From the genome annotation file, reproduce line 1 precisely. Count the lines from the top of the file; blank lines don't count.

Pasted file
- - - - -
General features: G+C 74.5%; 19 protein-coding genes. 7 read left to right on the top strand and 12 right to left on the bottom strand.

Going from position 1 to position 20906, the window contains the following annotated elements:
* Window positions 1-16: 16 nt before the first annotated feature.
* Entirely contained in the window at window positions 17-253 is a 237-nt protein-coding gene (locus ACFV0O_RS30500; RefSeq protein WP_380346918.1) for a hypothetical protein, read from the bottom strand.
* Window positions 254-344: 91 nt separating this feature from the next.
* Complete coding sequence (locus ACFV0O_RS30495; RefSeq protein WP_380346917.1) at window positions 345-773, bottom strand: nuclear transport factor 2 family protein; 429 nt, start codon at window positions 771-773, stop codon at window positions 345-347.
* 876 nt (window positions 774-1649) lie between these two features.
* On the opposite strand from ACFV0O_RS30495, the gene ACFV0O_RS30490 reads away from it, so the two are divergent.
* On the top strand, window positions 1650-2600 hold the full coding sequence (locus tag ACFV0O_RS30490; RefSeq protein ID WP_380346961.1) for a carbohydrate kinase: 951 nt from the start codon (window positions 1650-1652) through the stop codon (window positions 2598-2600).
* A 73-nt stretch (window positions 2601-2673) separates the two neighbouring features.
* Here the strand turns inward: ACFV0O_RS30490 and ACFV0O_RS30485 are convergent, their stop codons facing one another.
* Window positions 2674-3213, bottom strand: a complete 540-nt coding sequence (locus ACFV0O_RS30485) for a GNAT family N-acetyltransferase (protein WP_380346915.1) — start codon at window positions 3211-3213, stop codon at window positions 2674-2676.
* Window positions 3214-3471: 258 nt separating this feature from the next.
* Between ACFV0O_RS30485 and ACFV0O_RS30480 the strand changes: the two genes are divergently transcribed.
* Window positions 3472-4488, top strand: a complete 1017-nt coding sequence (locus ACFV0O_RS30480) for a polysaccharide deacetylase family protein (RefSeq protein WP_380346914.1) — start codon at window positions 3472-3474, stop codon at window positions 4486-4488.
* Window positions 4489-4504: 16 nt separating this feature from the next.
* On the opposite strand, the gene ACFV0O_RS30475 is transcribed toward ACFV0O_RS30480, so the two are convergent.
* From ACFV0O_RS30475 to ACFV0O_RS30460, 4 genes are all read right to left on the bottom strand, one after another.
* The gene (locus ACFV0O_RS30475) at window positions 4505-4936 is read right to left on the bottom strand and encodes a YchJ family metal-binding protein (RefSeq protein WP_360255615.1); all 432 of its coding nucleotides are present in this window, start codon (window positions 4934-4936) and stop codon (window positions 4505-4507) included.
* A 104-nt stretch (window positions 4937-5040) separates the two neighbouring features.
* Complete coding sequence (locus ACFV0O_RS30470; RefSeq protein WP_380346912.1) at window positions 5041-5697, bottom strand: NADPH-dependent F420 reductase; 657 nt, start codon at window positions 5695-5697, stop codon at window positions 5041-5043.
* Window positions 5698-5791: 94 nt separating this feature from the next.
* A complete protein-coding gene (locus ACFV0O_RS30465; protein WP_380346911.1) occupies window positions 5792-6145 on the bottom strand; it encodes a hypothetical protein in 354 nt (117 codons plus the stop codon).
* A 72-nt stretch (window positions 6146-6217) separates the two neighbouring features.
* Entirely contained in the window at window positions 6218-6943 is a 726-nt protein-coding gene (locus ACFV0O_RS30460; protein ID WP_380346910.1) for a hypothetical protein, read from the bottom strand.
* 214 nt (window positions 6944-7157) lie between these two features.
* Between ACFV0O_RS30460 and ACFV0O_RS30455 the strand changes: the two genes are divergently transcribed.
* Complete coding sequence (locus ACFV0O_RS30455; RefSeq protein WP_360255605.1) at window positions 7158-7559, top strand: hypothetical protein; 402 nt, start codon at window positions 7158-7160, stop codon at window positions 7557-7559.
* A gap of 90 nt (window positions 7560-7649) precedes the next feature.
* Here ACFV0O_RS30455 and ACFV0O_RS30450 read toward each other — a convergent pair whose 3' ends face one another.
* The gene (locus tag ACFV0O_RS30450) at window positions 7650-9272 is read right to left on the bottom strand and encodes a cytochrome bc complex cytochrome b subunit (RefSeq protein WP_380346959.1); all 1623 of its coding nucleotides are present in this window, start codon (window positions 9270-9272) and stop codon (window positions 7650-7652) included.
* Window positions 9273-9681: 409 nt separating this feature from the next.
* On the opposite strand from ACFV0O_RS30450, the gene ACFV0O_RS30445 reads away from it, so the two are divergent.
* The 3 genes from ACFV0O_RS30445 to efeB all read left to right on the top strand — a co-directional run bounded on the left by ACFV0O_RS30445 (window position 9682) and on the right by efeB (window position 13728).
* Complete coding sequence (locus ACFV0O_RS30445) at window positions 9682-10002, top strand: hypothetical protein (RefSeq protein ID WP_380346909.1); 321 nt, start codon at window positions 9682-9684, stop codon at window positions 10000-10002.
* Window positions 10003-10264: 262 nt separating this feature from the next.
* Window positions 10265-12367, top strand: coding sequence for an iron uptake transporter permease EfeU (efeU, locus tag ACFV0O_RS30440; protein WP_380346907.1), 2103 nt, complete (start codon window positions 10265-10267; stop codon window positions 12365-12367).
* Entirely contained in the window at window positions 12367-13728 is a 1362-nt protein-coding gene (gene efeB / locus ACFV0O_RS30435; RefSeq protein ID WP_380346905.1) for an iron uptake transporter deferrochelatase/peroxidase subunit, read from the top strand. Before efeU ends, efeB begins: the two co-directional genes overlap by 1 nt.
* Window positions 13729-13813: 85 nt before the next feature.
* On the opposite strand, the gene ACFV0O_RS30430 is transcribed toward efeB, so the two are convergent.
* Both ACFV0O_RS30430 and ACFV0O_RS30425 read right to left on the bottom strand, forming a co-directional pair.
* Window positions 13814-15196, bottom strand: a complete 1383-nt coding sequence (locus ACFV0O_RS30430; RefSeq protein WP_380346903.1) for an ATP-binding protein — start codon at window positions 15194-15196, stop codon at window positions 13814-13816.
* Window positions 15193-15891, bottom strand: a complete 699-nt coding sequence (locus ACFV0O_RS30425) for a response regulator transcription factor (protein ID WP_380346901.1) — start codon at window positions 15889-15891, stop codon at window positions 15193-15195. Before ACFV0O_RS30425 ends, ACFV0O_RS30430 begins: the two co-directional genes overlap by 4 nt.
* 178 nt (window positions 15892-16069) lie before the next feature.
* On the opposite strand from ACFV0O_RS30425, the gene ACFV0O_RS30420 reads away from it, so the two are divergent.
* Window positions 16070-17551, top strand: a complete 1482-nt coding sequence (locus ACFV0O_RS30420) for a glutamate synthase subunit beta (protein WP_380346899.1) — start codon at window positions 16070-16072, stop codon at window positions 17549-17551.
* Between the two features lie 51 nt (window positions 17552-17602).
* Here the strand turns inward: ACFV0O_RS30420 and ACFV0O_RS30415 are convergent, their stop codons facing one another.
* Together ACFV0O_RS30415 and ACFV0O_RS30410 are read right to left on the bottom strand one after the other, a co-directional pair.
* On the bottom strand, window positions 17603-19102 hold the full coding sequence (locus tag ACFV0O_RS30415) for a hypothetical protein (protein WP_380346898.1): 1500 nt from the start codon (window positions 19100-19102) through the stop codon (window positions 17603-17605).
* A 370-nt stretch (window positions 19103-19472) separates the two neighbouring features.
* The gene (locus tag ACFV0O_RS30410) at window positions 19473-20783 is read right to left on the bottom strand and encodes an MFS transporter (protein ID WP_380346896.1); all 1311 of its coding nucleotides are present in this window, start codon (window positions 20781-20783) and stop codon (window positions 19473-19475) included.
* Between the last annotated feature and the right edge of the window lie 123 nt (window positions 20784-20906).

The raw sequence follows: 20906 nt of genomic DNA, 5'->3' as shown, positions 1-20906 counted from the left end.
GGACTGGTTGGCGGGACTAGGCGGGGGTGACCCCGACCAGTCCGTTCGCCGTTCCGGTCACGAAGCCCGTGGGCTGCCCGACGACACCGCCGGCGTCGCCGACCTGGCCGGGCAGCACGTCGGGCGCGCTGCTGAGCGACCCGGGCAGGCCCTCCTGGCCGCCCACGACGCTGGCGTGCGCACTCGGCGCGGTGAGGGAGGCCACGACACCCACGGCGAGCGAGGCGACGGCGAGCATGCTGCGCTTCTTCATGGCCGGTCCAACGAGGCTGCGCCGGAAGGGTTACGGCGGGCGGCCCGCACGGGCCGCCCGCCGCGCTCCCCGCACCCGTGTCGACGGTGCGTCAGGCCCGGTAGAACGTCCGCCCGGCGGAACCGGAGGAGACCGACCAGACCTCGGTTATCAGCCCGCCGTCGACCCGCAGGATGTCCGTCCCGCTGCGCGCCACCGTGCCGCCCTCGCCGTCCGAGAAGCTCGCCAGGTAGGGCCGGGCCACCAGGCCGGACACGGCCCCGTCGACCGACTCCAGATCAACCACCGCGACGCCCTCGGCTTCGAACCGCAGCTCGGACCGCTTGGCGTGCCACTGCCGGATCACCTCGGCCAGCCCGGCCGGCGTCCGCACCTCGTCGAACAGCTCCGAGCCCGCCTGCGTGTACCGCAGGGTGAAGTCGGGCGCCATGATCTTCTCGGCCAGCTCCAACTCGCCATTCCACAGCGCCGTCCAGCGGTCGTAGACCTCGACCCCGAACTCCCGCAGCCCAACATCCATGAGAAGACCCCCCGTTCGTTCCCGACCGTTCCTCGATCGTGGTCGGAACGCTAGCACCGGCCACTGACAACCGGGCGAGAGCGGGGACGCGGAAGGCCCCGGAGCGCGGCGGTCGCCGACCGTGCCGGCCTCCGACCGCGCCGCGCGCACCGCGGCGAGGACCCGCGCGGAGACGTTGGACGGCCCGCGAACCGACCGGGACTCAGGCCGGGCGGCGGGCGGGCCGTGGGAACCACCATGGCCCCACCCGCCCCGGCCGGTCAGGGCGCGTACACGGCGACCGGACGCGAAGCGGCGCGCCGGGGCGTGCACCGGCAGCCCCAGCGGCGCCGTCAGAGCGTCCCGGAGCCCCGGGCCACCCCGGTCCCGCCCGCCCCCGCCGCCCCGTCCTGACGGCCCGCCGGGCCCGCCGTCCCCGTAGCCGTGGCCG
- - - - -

General features: G+C 74.5%; 19 protein-coding genes. 7 read left to right on the top strand and 12 right to left on the bottom strand.